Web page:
When I moved to Canmore in 2007, I remember hiking past the new, gazillion-dollar Three Sisters golf course as they were putting the finishing touches to it.
The sprinklers were running, workers were busy dumping sand in the bunkers, pavers were completing the paths, and the greens were pristine.
Tonight, as I biked along the cart paths, 10 years later, this golf course has never hosted a paying customer.
The elk were grazing on the fairways and geese were swimming in the pond in which nobody has ever plunked a ball. The hazards consist of occasional deadfall blocking the cart paths. I’m surprised at how clear the paths actually are after 10 years of no maintenance.
It’s mostly used by hikers, bikers, dog-walkers, and of course the elk. I saw only two elk tonight, but have often encountered large herds. I wonder how nutritious the golf course grass is compared to the native grasses which it displaced.
The greens are still surrounded by fences and are easy to spot with their distinctive grasses. The grass is a bit tall for golfing, but you might be able to five-putt. The bunkers are slowly disappearing and becoming small depressions among the landscape.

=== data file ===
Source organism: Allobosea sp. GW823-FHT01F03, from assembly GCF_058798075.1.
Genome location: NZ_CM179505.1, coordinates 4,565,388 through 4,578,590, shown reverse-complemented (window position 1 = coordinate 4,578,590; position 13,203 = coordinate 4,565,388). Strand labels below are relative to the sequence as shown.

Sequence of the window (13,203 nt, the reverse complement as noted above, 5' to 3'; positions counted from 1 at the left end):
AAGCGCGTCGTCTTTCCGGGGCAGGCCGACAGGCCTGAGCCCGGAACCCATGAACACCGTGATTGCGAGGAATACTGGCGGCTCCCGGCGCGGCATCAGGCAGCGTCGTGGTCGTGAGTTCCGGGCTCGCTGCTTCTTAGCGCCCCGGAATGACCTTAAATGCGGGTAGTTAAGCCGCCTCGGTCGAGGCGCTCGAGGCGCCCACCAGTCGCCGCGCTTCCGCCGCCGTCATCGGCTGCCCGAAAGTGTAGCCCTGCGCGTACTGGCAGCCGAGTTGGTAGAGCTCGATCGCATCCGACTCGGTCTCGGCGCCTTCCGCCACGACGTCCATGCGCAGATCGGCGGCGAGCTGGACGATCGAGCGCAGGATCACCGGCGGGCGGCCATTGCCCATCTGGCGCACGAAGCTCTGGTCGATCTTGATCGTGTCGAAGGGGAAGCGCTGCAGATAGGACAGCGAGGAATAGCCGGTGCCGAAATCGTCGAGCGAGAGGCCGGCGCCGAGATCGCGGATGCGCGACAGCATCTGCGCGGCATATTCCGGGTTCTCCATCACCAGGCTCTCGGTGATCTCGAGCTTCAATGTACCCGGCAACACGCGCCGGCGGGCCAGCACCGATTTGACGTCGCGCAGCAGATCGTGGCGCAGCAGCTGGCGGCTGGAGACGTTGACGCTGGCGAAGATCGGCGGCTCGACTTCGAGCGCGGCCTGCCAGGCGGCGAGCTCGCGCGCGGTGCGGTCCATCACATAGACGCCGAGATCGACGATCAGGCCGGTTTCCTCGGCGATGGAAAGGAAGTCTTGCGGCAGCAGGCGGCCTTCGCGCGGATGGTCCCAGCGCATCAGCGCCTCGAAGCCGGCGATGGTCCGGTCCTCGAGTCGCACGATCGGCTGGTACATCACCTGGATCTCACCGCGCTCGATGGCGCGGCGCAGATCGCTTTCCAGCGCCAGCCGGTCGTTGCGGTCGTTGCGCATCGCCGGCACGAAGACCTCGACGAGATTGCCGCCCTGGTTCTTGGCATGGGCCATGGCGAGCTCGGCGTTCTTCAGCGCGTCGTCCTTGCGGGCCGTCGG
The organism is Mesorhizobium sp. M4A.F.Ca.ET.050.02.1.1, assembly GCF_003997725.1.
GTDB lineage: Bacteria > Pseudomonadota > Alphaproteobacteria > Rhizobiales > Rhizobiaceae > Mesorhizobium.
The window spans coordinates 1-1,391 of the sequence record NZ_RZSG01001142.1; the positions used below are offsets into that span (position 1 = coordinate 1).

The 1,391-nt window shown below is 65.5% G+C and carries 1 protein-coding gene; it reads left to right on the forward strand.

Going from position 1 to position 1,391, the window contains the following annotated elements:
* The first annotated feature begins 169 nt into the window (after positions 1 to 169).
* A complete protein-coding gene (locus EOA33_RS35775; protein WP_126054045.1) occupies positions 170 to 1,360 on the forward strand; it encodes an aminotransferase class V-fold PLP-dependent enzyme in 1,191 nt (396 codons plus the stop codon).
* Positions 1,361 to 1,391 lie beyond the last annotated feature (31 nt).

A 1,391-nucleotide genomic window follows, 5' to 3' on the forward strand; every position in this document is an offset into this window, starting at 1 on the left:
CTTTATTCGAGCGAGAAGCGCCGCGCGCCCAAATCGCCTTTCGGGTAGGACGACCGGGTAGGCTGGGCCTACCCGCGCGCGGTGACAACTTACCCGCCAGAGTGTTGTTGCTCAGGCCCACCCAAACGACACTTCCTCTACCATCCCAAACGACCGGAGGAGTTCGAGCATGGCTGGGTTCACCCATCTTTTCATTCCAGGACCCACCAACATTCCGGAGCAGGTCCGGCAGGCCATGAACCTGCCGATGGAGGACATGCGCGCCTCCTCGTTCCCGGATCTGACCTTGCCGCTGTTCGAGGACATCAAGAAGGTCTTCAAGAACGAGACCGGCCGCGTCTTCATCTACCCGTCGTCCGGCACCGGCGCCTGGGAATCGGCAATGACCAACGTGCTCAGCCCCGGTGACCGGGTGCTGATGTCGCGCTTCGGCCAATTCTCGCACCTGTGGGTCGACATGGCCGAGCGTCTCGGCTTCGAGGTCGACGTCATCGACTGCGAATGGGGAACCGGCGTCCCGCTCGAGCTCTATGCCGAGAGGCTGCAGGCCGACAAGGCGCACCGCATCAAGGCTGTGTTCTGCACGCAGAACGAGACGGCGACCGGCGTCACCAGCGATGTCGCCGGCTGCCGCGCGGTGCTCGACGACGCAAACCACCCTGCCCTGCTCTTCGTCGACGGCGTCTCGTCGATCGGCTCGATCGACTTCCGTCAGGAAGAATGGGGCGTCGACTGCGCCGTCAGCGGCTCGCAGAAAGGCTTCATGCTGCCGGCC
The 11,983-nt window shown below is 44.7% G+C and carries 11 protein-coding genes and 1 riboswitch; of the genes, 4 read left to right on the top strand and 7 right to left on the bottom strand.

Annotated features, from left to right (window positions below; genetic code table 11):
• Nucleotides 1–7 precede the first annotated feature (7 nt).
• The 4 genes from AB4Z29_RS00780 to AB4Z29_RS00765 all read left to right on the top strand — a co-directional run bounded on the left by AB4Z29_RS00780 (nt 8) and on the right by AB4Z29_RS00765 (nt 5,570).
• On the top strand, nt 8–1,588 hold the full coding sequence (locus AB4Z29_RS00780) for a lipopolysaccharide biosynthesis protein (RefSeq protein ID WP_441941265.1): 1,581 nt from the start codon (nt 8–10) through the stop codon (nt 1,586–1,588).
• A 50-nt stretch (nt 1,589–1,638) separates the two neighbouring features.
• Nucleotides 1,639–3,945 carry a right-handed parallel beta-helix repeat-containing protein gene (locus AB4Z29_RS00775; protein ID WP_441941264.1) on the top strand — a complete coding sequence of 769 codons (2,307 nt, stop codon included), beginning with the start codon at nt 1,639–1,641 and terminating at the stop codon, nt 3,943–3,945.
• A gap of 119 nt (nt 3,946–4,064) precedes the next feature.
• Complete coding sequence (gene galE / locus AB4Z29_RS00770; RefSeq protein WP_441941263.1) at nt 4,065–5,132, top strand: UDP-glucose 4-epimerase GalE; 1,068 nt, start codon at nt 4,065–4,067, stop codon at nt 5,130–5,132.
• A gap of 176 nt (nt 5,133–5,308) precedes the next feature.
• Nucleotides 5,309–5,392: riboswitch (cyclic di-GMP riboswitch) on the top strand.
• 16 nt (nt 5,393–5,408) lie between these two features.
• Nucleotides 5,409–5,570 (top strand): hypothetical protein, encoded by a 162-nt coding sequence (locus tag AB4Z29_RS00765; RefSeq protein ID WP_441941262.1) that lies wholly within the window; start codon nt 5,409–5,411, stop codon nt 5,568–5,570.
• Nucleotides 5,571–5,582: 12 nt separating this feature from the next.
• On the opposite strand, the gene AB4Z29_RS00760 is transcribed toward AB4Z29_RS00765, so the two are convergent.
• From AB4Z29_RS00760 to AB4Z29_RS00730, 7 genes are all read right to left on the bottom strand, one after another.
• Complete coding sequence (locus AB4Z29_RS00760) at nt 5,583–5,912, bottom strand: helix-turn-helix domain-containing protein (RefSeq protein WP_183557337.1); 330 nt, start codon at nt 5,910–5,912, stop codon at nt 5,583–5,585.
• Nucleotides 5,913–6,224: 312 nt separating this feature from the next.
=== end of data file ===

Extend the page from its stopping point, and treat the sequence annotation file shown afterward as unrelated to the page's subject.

The wooden fence along the perimeter has been breached in numerous places, so hikers and bikers can join trails which run up to the fence.
Three Sisters Development Company had been sold at the height of the boom, but went bankrupt soon after the downturn in 2008. The new owners(who now are actually the old owners), decided not to rejuvenate the golf course, and in fact are hoping to develop some of the land into residences.
Three Sisters creek intersects the golf course but the bridge which spanned the creek was dislodged from its moorings during the devastating floods of 2013. The creek was excavated to mitigate future flooding and is a poor facsimile of its former self. It’s nothing but gravel where it used to be a pretty little stream with lots of foliage along the banks, dotted by wild flowers.
The birds were singing and I discovered a large field of paintbrush.
The title of this post reminds me of a funny story from a long time ago. I was at a party where everyone was drinking, and a KFC franchise owner was asked by a friend of mine if he ate his own chicken. Joe replied, “this chicken ain’t for eatin’, it’s for sellin’.
Some of the photos I’ve included were from previous trips which I’ve made. I’ve noted it on the photos.
The trail to Pigeon mountain opened today if you’re looking for wild flowers this weekend.